It has been awhile since we discussed language extension mechanisms and multi-language programming, yet these techniques are quite important when building real life systems.

Skribe 1.2b released

(via comp.lang.scheme)

Erick Gallesio and Manuel Serrano have announced the release of version 1.2b of Skribe, a document processing language based on Scheme. From the home page:

Skribe is a text processor. Even [though] it is a general purpose tool, it best suits the writing of technical documents such as web pages or technical reports, API documentations, etc. At first glance, Skribe looks like a mark-up language à la HTML. So, there is no need to have developed computer programming skills to use Skribe.

A second look reveals that Skribe is actually a true programming language, provided with high level features (such as objects, higher order functions, regular and syntactic parsing, etc.). Skribe is based on the Scheme programming language.

From Skribe source files it is possible to produce various targets:

  • HTML pages that can be used to implement a web site (such as the Skribe Home Page).
  • XML files.
  • LaTeX files that can be used to produce high quality Postscript or PDF files.

What language enthusiast/researcher hasn't chafed at the language design of TeX? You should especially check out some of their cool examples.

Language Oriented Programming

Sergey Dmitriev of JetBrains has written a whitepaper on domain specific languages. It is called "Language Oriented Programming: The Next Programming Paradigm" and is available at Language Oriented Programming

Calculemus 2005

via OCaml

The Calculemus 2005 Symposium on July 18-19, 2005 will explore the mission of the Calculemus project:

The scientific and technological the design of a new generation of mathematical software systems and computer-aided verification tools based on the integration of the deduction and the computational power of Deduction Systems and Computer Algebra Systems respectively.

Both Deduction Systems and Computer Algebra Systems are receiving growing attention from industry and academia. On the one hand, Mathematical Software Systems have been commercially very successful in recent years....On the other hand, the use of formal methods in hardware and software development has made Deduction Systems indispensable not least because of the complexity and sheer size of the reasoning tasks involved.

In spite of these successes there is still need for improvement as many application domains still fall outside the scope of existing Deduction Systems and Computer Algebra Systems. For instance, the scope of Computer Algebra Systems (CASs) could be significantly enhanced by adding deductive reasoning power. In fact this lack of expressivity together with the unsolved problem of correctness prohibit large classes of applications. Deduction systems (DSs), which - on the other hand - provide such an expressivity, as well as the guarantee of correctness, still lack computational power as they are not suited to directly carry out algebraic or numerical calculations. This severely restricts their scope of application in mathematics and - more importantly - in engineering applications.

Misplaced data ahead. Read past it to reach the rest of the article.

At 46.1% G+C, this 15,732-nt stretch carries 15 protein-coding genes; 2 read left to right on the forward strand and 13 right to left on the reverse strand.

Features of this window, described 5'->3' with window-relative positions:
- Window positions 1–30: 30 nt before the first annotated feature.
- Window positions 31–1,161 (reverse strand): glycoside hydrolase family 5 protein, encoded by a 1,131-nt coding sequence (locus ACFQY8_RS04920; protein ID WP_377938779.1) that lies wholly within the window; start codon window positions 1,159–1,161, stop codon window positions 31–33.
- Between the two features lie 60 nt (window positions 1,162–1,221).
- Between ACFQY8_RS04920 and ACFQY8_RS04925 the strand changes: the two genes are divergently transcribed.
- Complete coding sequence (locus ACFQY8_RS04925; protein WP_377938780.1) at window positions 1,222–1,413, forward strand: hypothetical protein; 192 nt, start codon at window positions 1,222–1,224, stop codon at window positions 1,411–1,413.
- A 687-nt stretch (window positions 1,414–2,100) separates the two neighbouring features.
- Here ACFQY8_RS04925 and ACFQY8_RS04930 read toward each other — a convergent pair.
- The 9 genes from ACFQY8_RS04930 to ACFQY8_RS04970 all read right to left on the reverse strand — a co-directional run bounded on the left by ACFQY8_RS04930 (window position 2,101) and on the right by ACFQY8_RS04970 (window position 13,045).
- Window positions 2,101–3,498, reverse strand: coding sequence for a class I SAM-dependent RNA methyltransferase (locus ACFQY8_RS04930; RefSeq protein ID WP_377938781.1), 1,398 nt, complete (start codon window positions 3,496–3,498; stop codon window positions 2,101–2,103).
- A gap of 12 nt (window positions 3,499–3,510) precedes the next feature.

Earlier we discussed the Axiom CAS.

Call Processing Language

Where the word "Call" stands for phone call, not procedure call.

Call Processing Language (CPL): A Language for User Control of Internet Telephony Services

This document defines the Call Processing Language (CPL), a language to describe and control Internet telephony services. It is designed to be implementable on either network servers or user agents. It is meant to be simple, extensible, easily edited by graphical clients, and independent of operating system or signalling protocol. It is suitable for running on a server where users may not be allowed to execute arbitrary programs, as it has no variables, loops, or ability to run external programs.
When I saw the requirement to have no loops I thought about Epigram immediately... If it only was edited easily by graphical clients ;-)

On a serious side - here is a nice example of real life requirement to be NOT Turing complete!

Generic Functions have Landed (Python)

A semi-stable generic function API for Python.

Somewhere between CLOS style OOP and AOP, I'd say.

I don't have the time to explore this, but other might wnat to give it a go and report their experience.